Um estudo sobre o desenvolvimento de jogos orientado a modelos com codificação manual
Prado, Ely Fernando do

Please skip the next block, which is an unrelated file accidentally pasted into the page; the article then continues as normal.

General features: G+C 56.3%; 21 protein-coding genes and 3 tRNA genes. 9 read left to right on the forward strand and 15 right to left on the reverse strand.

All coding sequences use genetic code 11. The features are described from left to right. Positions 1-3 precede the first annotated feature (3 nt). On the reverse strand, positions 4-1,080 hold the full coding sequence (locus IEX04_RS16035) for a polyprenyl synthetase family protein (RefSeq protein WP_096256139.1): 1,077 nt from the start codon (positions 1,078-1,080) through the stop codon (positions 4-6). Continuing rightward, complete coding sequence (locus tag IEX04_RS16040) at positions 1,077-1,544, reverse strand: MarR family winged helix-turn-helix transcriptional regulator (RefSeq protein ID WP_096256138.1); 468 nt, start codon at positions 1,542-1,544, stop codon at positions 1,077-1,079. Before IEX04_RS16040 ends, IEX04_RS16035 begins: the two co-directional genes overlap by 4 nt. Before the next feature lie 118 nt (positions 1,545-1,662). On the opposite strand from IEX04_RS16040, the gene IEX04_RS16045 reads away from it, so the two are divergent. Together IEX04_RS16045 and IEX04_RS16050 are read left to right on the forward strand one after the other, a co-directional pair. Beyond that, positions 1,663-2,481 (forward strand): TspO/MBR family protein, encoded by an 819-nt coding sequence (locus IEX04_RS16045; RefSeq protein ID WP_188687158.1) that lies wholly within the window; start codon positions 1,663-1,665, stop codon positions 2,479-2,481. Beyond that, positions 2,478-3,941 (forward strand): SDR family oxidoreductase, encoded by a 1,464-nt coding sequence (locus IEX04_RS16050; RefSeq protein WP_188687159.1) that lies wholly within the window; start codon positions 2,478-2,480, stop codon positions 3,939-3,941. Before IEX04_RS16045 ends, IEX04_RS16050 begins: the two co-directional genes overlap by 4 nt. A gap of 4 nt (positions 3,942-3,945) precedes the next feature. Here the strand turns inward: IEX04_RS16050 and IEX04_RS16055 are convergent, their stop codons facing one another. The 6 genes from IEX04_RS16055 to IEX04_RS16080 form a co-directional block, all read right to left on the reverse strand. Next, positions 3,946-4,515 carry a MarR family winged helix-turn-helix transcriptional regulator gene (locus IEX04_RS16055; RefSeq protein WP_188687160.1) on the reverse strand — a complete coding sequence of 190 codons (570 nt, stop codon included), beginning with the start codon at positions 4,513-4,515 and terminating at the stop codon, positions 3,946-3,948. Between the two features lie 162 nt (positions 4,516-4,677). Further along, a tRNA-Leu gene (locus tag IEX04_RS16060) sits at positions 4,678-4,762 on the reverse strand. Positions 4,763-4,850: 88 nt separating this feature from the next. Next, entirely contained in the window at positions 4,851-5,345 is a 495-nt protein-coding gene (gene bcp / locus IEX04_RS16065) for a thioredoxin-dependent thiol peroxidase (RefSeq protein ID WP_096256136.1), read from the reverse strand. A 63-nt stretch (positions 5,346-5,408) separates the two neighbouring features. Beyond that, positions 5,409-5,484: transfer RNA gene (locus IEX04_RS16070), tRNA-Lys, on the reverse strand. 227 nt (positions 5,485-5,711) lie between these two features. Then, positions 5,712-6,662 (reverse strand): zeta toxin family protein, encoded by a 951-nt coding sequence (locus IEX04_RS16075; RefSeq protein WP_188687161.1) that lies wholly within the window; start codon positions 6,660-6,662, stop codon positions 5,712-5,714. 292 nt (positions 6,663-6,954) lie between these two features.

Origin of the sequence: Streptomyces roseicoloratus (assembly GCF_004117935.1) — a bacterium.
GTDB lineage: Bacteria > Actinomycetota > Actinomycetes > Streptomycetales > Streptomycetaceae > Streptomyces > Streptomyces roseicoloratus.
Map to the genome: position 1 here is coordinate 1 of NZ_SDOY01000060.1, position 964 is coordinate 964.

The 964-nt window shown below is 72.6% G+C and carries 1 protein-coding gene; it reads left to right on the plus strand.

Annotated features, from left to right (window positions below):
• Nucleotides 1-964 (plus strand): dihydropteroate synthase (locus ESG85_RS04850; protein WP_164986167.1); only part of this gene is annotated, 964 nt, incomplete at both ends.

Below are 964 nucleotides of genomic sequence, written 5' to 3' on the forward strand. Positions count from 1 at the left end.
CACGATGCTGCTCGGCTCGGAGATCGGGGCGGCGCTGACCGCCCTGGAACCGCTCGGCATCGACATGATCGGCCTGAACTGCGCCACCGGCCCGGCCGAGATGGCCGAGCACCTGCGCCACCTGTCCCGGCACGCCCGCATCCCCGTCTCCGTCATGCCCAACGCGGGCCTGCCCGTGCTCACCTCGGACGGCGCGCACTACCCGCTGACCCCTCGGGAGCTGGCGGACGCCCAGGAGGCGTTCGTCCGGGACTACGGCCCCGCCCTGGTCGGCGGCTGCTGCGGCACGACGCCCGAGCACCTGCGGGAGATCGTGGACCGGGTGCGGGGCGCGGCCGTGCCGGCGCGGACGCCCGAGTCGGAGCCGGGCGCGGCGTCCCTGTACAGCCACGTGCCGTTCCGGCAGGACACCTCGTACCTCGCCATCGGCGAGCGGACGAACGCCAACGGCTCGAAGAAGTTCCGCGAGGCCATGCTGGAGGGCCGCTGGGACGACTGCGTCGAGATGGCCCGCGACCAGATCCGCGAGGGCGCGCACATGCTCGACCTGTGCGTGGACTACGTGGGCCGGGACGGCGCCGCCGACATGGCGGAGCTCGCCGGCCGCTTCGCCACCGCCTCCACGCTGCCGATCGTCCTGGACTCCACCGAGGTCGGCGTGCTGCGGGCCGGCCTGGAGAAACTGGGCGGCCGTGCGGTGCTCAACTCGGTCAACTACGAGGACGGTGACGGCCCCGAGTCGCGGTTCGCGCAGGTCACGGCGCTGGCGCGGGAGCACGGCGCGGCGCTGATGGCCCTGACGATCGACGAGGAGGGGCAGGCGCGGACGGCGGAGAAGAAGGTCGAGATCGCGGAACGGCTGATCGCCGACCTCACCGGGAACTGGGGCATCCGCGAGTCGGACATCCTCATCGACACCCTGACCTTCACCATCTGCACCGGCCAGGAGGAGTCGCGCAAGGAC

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The electronic gaming industry has recently witnessed an exponential growth in terms of titles and overall complexity of the games. This growth is responsible for many advances in computational technologies. But it also revealed problems related to the development process. It is very common that game projects exceed budget and schedule, not to mention the high number of bugs delivered to the final consumer. Current tools that support the development of games, such as game engines, allow great flexibility and artistic freedom, but require professionals with a high degree of technological knowledge, which means that a high financial investment is often needed. To help solving these problems, the literature suggests the use of Model-Driven Development (MDD). The increased abstraction level made possible through MDD can lead to higher reuse levels, and the automation achieved by code generation helps to reduce development time. But for automation, the developer often has to pay the price of reduced flexibility since the MDD exists a lack of flexibility in designs, but with manual code that can be overcome. Given these challenges, it is proposed an approach for game development that targets models to offer efficiency but without losing the flexibility in projects. This goal can be achieved through the integration of multiple DSLs with handwritten code, with the help of design patterns. To evaluate this approach, it was developed a tool capable of assisting the development of games following the concepts of MDD, which was subsequently subjected to experiments to validate its effectiveness. According to the experimental analysis, it was possible to observe that the proposed approach can provide the desired efficiency and flexibility in game development. It was also noted that due to the automation offered by code generators, inexperienced developers could create their projects with greater ease. However the study indicates that abstraction offered by MDD hinders the learning of the technology used.